In Ahimbisibwe’s debut novel, two children from rural, post-independence Uganda pursue education but end up following very different paths.
In an unspecified year in the past, young cousins Zuri and Maanzi live in the village of Hima, where they’ve been best friends since childhood. When a new government opens new schools, both children attend and are eager to learn, but they soon face challenges from harsh teachers. Maanzi’s family is also far more supportive of education than Zuri’s is. He goes to stay with a relative, Uncle Jay, who’s also one of his teachers; Zuri, who dreams of becoming a teacher, stays in Hima, and she’s frequently kept home from school to help her mother. Over the years, Maanzi scrapes by, getting top grades and finally making it into medical school, but Zuri ends up pregnant by a corrupt teacher who demands a high price for helping with her studies. The cousins remain close, but their paths diverge in adulthood; Zuri ends up in an abusive marriage, and Maanzi promises to help her daughter reach the goals that Zuri was unable to achieve. Overall, this novel’s uneven prose would have benefited from a stronger copy edit: “And a few more children, started to sell pancakes in the market. It still remained a job for the poor of the villagers even then.” That said, Ahimbisibwe does vividly depict rural Uganda in a way that will intrigue audiences that may be unfamiliar with it, and he does so without exaggerating his characters’ deprivations. Although the book carries a strong message regarding women’s rights, it’s not overly didactic, and it delivers an engaging story of how friends can maintain a connection despite life’s challenges.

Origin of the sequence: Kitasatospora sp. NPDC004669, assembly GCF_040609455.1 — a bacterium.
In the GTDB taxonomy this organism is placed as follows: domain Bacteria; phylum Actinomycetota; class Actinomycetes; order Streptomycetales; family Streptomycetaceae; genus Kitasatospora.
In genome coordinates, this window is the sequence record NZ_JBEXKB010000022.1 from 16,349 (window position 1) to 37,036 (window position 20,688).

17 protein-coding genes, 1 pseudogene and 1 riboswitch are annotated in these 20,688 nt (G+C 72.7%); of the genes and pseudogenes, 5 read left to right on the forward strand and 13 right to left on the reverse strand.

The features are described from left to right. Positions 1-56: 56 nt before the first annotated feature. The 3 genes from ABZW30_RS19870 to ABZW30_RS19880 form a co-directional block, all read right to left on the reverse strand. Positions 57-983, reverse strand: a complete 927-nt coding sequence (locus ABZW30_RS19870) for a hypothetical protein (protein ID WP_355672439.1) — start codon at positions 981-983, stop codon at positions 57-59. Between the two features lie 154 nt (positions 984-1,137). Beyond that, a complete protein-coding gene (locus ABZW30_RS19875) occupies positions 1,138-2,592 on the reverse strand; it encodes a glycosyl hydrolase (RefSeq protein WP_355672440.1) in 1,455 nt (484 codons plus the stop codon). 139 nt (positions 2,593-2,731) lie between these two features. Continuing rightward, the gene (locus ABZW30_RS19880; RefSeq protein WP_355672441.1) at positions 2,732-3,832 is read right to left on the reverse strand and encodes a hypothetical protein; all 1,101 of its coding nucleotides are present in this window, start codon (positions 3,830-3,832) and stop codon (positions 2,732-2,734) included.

An often compelling novel of poverty, hardship, and the promise of education.